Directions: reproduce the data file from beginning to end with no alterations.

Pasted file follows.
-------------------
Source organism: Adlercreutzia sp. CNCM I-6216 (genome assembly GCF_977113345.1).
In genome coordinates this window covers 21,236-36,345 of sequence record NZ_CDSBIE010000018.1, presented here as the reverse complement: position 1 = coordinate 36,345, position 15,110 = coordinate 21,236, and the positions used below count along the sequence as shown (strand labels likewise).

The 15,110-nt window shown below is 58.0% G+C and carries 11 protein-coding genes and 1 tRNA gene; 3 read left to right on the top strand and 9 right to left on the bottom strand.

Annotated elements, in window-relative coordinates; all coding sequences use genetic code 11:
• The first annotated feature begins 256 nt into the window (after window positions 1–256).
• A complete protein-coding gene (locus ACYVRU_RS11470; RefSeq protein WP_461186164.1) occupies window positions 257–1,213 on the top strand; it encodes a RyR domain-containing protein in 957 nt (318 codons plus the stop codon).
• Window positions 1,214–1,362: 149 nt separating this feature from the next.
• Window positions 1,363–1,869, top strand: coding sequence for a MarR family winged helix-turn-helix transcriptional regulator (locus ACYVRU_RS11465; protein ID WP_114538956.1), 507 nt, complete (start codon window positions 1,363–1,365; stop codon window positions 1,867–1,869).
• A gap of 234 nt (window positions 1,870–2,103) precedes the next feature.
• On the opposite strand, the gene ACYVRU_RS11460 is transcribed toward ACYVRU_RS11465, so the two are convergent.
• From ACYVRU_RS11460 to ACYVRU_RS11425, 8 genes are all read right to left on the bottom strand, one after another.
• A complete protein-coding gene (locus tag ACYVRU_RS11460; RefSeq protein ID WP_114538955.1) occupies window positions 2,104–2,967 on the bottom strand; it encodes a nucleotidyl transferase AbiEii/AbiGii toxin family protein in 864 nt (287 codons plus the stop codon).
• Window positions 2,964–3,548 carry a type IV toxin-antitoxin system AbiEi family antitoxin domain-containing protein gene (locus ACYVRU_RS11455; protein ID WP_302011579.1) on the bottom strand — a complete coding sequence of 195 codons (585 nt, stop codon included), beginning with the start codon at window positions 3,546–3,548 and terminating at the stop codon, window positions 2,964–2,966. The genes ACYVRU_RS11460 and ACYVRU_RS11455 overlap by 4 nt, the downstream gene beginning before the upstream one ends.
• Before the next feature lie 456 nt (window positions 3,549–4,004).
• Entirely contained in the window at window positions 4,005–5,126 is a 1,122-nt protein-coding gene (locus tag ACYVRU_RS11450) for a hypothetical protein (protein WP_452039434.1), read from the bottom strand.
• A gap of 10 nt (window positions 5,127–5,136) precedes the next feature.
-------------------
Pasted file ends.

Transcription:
Source organism: Adlercreutzia sp. CNCM I-6216 (genome assembly GCF_977113345.1).
In genome coordinates this window covers 21,236-36,345 of sequence record NZ_CDSBIE010000018.1, presented here as the reverse complement: position 1 = coordinate 36,345, position 15,110 = coordinate 21,236, and the positions used below count along the sequence as shown (strand labels likewise).

The 15,110-nt window shown below is 58.0% G+C and carries 11 protein-coding genes and 1 tRNA gene; 3 read left to right on the top strand and 9 right to left on the bottom strand.

Annotated elements, in window-relative coordinates; all coding sequences use genetic code 11:
• The first annotated feature begins 256 nt into the window (after window positions 1–256).
• A complete protein-coding gene (locus ACYVRU_RS11470; RefSeq protein WP_461186164.1) occupies window positions 257–1,213 on the top strand; it encodes a RyR domain-containing protein in 957 nt (318 codons plus the stop codon).
• Window positions 1,214–1,362: 149 nt separating this feature from the next.
• Window positions 1,363–1,869, top strand: coding sequence for a MarR family winged helix-turn-helix transcriptional regulator (locus ACYVRU_RS11465; protein ID WP_114538956.1), 507 nt, complete (start codon window positions 1,363–1,365; stop codon window positions 1,867–1,869).
• A gap of 234 nt (window positions 1,870–2,103) precedes the next feature.
• On the opposite strand, the gene ACYVRU_RS11460 is transcribed toward ACYVRU_RS11465, so the two are convergent.
• From ACYVRU_RS11460 to ACYVRU_RS11425, 8 genes are all read right to left on the bottom strand, one after another.
• A complete protein-coding gene (locus tag ACYVRU_RS11460; RefSeq protein ID WP_114538955.1) occupies window positions 2,104–2,967 on the bottom strand; it encodes a nucleotidyl transferase AbiEii/AbiGii toxin family protein in 864 nt (287 codons plus the stop codon).
• Window positions 2,964–3,548 carry a type IV toxin-antitoxin system AbiEi family antitoxin domain-containing protein gene (locus ACYVRU_RS11455; protein ID WP_302011579.1) on the bottom strand — a complete coding sequence of 195 codons (585 nt, stop codon included), beginning with the start codon at window positions 3,546–3,548 and terminating at the stop codon, window positions 2,964–2,966. The genes ACYVRU_RS11460 and ACYVRU_RS11455 overlap by 4 nt, the downstream gene beginning before the upstream one ends.
• Before the next feature lie 456 nt (window positions 3,549–4,004).
• Entirely contained in the window at window positions 4,005–5,126 is a 1,122-nt protein-coding gene (locus tag ACYVRU_RS11450) for a hypothetical protein (protein WP_452039434.1), read from the bottom strand.
• A gap of 10 nt (window positions 5,127–5,136) precedes the next feature.